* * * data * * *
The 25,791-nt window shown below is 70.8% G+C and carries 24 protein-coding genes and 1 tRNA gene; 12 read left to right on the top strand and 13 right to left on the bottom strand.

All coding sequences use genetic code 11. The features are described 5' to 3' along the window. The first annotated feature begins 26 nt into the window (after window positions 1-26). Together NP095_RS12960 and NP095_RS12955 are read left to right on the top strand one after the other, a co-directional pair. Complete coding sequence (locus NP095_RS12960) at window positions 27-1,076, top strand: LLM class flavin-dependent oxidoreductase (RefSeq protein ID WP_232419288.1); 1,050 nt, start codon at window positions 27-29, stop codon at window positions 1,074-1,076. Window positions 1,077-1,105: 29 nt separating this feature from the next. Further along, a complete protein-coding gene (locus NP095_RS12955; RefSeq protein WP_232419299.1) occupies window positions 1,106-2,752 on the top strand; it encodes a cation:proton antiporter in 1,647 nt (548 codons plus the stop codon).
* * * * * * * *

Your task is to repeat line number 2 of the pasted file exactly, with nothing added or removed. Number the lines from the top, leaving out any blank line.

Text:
All coding sequences use genetic code 11. The features are described 5' to 3' along the window. The first annotated feature begins 26 nt into the window (after window positions 1-26). Together NP095_RS12960 and NP095_RS12955 are read left to right on the top strand one after the other, a co-directional pair. Complete coding sequence (locus NP095_RS12960) at window positions 27-1,076, top strand: LLM class flavin-dependent oxidoreductase (RefSeq protein ID WP_232419288.1); 1,050 nt, start codon at window positions 27-29, stop codon at window positions 1,074-1,076. Window positions 1,077-1,105: 29 nt separating this feature from the next. Further along, a complete protein-coding gene (locus NP095_RS12955; RefSeq protein WP_232419299.1) occupies window positions 1,106-2,752 on the top strand; it encodes a cation:proton antiporter in 1,647 nt (548 codons plus the stop codon).